Ethiopia liberalise power sector
Ethiopia liberalise power sector
Ethiopia liberalised the energy sector after ratifying a new Energy Proclamation that allows private investors to generate, transmit, distribute, sell, import or export electricity.
The new proclamation that allows private power companies to operate in the country, competing with the state power utility the Ethiopian Electric Power Corporation (EEPCo) is expected to attract more investment in the energy sector where the government has planned to generate 10,000 MW of power from various sources by the end of the GTP.
Currently, EEPCo is the only government body that is responsible for power generation, transmission, distribution, and sale of electricity.
The Ethiopian Energy Authority (EEA), which will replace the current Ethiopian Electric Agency, will control these investments in the country and will also set prices for the private and state power distributors.
According to the proclamation that was ratified by the House of People's Representatives on Tuesday November 19, the EEA will be headed by a board of directors and the board will review tariff proposals for the national grid and submit them to the Council of Minister's for approval. Moreover, the board will approve off-national-grid tariffs directly without any approval from higher bodies.
This new move is considered a bold strategy that will take the government one step closer to opening up some key sectors.
Ethiopia's largely nationalistic policies have been criticised by pundits arguing that such tendencies undermine the potential for growth and choke the investment spirit.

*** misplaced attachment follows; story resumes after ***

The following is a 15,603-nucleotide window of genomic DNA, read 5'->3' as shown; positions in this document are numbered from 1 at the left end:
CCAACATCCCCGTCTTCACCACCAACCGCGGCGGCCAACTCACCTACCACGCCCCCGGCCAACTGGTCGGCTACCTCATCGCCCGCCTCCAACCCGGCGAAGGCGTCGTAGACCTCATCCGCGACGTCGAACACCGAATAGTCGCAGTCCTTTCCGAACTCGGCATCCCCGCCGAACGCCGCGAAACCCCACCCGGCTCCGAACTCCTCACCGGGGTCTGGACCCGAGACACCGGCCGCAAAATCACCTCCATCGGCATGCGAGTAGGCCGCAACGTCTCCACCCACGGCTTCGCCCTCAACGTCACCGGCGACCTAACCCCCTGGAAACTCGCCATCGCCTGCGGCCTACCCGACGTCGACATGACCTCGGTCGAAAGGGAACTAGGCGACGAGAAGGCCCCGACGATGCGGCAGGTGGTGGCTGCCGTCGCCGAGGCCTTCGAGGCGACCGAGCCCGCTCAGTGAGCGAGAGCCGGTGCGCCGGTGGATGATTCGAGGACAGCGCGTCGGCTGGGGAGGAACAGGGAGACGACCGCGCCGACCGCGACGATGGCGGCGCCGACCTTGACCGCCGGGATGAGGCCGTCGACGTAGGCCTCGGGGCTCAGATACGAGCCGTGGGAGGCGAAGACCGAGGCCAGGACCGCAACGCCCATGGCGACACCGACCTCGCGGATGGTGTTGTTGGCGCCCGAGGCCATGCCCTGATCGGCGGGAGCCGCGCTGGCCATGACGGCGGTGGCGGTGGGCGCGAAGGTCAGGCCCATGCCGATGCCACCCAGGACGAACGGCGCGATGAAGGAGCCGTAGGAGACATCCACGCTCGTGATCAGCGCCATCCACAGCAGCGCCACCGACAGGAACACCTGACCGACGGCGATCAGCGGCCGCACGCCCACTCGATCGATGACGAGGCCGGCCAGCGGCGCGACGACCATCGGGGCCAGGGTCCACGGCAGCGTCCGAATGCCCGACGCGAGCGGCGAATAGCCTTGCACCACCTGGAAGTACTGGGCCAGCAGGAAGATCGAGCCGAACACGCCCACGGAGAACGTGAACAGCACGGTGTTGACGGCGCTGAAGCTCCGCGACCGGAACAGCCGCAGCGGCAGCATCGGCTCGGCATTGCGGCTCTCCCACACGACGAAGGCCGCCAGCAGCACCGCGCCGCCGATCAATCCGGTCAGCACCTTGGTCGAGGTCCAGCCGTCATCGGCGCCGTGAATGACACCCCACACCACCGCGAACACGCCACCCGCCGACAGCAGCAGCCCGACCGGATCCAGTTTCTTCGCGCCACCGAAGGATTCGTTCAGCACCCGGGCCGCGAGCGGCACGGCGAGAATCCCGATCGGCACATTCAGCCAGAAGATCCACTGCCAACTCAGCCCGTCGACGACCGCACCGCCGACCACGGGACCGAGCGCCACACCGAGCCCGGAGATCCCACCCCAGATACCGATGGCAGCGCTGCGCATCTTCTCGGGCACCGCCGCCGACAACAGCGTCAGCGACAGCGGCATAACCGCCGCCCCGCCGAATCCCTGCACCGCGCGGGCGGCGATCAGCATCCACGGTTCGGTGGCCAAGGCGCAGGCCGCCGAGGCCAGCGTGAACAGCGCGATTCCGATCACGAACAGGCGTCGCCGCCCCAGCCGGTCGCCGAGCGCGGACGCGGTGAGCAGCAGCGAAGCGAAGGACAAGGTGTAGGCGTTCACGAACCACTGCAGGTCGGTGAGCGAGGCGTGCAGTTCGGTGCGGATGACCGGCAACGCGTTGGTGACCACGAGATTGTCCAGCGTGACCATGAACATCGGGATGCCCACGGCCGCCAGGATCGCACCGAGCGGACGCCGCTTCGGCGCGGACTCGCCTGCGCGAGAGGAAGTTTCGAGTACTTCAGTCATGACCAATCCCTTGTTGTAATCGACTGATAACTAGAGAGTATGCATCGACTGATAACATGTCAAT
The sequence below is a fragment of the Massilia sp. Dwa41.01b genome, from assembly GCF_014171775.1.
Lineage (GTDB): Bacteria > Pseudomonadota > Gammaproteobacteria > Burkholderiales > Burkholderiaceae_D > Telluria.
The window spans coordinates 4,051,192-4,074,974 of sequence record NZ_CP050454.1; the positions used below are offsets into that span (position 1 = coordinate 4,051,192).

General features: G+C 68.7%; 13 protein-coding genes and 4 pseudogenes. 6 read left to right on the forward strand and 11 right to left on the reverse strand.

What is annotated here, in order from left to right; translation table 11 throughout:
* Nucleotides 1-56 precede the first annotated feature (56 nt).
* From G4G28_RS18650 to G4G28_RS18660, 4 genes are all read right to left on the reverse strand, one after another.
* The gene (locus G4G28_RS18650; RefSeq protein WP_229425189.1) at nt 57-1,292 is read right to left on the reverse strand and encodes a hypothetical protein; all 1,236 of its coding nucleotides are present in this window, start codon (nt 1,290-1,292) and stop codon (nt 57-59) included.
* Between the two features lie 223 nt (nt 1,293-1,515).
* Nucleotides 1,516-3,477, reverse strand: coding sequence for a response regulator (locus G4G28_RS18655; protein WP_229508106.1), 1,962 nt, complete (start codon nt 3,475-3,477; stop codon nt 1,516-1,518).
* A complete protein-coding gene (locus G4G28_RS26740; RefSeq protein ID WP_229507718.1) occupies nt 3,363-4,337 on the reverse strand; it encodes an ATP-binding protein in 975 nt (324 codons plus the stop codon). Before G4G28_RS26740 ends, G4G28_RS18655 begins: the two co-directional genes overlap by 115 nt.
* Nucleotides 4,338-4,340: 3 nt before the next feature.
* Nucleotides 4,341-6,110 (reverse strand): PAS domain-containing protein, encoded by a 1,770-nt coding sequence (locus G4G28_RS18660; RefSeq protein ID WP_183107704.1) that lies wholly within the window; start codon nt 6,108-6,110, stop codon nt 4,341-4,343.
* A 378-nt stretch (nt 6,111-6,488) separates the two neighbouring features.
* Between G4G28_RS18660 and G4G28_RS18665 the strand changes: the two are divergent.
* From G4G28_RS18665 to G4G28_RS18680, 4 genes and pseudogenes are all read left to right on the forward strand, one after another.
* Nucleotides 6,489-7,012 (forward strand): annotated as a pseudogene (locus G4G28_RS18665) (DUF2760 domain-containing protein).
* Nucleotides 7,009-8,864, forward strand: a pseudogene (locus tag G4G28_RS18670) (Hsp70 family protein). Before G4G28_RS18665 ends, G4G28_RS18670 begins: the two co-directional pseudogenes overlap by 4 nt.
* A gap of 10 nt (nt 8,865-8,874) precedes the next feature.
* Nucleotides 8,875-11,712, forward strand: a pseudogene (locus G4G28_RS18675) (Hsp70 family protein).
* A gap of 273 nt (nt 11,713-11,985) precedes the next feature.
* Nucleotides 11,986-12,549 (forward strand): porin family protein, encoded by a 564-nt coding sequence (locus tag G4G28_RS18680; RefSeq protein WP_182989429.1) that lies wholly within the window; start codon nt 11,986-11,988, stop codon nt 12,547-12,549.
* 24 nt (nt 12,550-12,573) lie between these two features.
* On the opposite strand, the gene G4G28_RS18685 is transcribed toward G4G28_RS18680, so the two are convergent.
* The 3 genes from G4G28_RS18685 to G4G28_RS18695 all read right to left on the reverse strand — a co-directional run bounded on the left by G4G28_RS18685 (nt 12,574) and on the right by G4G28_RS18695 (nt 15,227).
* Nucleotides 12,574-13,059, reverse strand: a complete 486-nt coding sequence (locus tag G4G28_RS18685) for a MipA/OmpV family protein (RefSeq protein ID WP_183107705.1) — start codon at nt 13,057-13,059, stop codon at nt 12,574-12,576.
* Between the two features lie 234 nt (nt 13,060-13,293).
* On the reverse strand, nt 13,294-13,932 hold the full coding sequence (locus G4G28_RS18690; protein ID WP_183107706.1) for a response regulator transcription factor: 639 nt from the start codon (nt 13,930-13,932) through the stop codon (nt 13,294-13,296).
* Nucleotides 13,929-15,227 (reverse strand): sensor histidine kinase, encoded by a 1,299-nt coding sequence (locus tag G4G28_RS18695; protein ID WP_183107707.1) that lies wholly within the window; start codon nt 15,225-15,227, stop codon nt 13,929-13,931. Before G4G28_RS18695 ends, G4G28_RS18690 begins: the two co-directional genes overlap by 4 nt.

However, Ethiopia has for long insisted that it will maintain a foothold in some key sectors despite increased calls from neighboring countries and international donors to open them up.
This move is also expected to help in speeding up Ethiopia's World Trade Organization (WTO) accession process that has been underway since 2003.
The late Prime Minister Meles Zenawi had said in 2012 that his government is aware of the pros and cons of employing protectionist measures but still intends to maintain its monopoly on industries such as telecommunications, power, finance and logistics with the aim of protecting its citizens against exploitation.
"This (protection) is not intended to keep away anybody and it is not based on paranoia. It has everything to do with creating a little bit of space for unemployed Ethiopian youth to learn to do business and accumulate a little bit of money," he was quoted as saying.
He argued that it was such government control that had enabled Ethiopia to make headways in the energy sector allowing it to generate thousands of megawatts of electricity, making the country a competitive destination for business.
Ethiopia is endowed with substantial renewable energy resources. Estimates place Ethiopia's total renewable energy generation at about 60,000 MW. At the forefront is hydropower, which has been recognized for decades as the most valuable resource with an estimated generation capacity of over 45,000 MW or 75 percent of the renewable energy potential.
To this end, the government has started a number of hydropower, wind, and geothermal projects. Most notable projects include the Gilgel Gibe III dam, with 1870 MW generation capacity (expected completion date in 2014), and the Great Ethiopian Renaissance Dam (GERD), with 6,000 MW generation capacity (expected completion date in 2017, early power generation in 2014).
Ethiopia has already started exporting 70 MW of electricity to Djibouti and 100MW of electricity to Sudan and has also concluded power export deals with Kenya and South Sudan. Ethiopia planned to export 400MW of electricity to Kenya. --Capital